Helping your senior loved one use technology
Have you ever sat in the cockpit of a plane? Or perhaps you can picture a movie scene of a pilot sitting in the chair, flicking on switches, turning knobs, preparing for take-off.
As an outsider, someone who isn’t a pilot, your reaction to looking at the dashboard of a plane is probably something of overwhelm. What do all those buttons, knobs, lights, and screens even mean? How can anyone make sense of this?!
If you ever were sat down in front of this dashboard and told to operate it, you probably wouldn’t even know where to begin.
Well, for many seniors, this is the experience of using a computer or tablet or smartphone.
Technology is a wonderful tool. This year has shown us the amazing ways that the internet and all these gadgets can not only keep us connected but also keep us working and learning.
However, many seniors haven’t taken advantage of these benefits of technology because the learning curve is so steep. What is disheartening about this is that right now seniors are the population most in need of new ways to stay in touch with friends and family.
The outlook doesn’t have to be so bleak, however, because it is possible for seniors to learn how to use technology and thus stay in touch with the people who love them.
If you have a senior in your life who lives alone or lives further away or who simply doesn’t want to go out or have visitors right now, here are tips for teaching them how to use technology.
- Keep it simple.
While you may enjoy replying to emails, setting your fantasy lineup for the week, checking the weather, and crushing candy to pass time all on your phone, your senior loved one probably doesn’t need to do all those things.
When you are selecting a device for them, keep it simple. It’s better to go with a device that does a core set of functionality well and is reliable over one that can do everything but is more complicated. The main things that a senior might want to do with a device are make video calls, receive pictures, listen to music, and play basic games. Making and receiving video calls is probably the most important, so focus on that and find a device that can use a software that is very straightforward.
- Don’t assume anything.
The number one mistake people make when teaching a senior to use technology is that they assume a base level of technical knowledge. For people who have used computers for years, or even their whole life, they forget that it’s not just “second nature”, it’s something they learned.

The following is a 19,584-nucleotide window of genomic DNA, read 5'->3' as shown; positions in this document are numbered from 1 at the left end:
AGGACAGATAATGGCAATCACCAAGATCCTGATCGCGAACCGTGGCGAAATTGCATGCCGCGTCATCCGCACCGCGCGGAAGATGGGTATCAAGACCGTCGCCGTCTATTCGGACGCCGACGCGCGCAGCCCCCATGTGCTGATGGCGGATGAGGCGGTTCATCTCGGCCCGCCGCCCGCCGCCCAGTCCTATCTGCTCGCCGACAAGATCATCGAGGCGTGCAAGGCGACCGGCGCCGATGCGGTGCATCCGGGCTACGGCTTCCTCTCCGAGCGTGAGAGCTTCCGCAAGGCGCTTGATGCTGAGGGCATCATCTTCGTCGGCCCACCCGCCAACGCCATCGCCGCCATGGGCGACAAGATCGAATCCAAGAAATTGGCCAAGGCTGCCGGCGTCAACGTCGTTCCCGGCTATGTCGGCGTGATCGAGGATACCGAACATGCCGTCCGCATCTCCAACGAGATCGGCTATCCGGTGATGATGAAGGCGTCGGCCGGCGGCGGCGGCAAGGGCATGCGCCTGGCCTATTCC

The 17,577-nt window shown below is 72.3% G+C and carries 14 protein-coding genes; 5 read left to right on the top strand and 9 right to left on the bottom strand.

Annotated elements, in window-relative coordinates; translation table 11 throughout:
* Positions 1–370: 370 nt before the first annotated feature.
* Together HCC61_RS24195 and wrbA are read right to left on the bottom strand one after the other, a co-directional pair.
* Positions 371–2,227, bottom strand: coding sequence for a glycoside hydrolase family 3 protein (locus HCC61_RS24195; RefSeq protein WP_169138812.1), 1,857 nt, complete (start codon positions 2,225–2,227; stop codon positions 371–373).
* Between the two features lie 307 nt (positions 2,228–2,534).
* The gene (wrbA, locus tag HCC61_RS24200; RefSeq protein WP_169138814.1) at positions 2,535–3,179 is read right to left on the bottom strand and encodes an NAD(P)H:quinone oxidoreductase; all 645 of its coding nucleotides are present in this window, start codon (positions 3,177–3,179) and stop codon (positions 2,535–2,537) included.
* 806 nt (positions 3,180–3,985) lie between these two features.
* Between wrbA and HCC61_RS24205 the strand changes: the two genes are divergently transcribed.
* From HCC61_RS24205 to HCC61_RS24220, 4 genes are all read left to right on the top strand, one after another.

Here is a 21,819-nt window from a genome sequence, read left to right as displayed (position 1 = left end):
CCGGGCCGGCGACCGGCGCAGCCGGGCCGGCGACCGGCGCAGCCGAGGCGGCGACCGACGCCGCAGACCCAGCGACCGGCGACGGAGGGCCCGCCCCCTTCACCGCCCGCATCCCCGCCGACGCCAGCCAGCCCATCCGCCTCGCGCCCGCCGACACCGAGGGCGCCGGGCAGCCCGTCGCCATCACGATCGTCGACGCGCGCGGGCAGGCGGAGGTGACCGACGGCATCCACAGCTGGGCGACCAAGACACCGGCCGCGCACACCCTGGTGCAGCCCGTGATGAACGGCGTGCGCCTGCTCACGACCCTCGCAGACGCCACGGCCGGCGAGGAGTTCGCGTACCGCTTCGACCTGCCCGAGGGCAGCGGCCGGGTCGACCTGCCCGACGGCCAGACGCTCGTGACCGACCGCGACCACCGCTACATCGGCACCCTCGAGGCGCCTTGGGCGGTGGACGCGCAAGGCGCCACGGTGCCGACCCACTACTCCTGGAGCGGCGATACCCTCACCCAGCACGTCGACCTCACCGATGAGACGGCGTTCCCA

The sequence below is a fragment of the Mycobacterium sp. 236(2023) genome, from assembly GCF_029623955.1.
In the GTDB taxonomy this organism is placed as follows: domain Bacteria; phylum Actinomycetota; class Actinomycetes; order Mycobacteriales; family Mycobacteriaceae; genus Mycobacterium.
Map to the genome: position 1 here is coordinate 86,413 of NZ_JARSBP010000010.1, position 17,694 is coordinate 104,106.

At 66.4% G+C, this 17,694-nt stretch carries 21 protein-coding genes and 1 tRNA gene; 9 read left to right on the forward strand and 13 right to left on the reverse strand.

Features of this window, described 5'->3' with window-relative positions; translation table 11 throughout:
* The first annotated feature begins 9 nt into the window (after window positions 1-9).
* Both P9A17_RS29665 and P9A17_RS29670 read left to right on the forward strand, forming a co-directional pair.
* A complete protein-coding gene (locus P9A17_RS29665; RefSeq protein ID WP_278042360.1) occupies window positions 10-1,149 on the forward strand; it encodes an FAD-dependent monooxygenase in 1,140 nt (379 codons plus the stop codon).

Even something as “basic” as how to use a mouse might need to be explained. Some other commonly mistaken “second nature” understandings about devices are:
- Overlapping windows. When a new screen appears, it’s not always understood that other screens are below it.
- Nested menus. The fact that there are more options listed under the word “File” might have to be explained.
- Power off versus sleep mode. This is important if you want your senior to be able to receive calls, which means the device has to be on. Many seniors will assume they need to turn it all the way off to preserve battery life.
- Storage. Be sure to explain how they can access and use different things on the device, such as pictures or word documents.
The key is to ask if they are understanding and to keep things in everyday terms. Analogies will be very helpful in explaining these new concepts.
- Be mindful of physical differences.
The thing about aging is that it affects both the mind and body. Many seniors struggle with using their fingers due to arthritis or other diseases. A touchscreen device may not be best because maybe their hand shakes or they don’t have enough strength to hold up their arm. A more traditional computer with a mouse might be better.
Hearing is another area to consider. If they use hearing aids, be mindful of the levels and frequencies of sound coming from the device. Ask the senior if it sounds okay for them.
- Have patience.
Above all, it’s important to have patience. It might be frustrating to have to explain something multiple times and on multiple occasions. If you feel yourself getting agitated, just remember the plane’s dashboard and consider how long it would take you to understand that.
You are probably busy and have errands to run or work to do, but just remember the benefits of what you’re enabling them to do. You’re giving them access to a whole new world. Loneliness is not just an emotional concern, but it can also lead to other significant health issues in seniors. By empowering them to use technology, you are enriching their life and increasing their overall well-being.
If you have a senior living alone or far away, it’s likely that you feel concerned about their safety. To help reduce risks and increase safety in their living space, you can also use our Senior At-Home Safety Checklist. Our free comprehensive home safety checklist will help you systematically go through each area of the home to check for common hazards and make sure the proper safety measures are in place.
Download this checklist once and use it over again periodically to make sure your loved one’s home stays as safe as possible.
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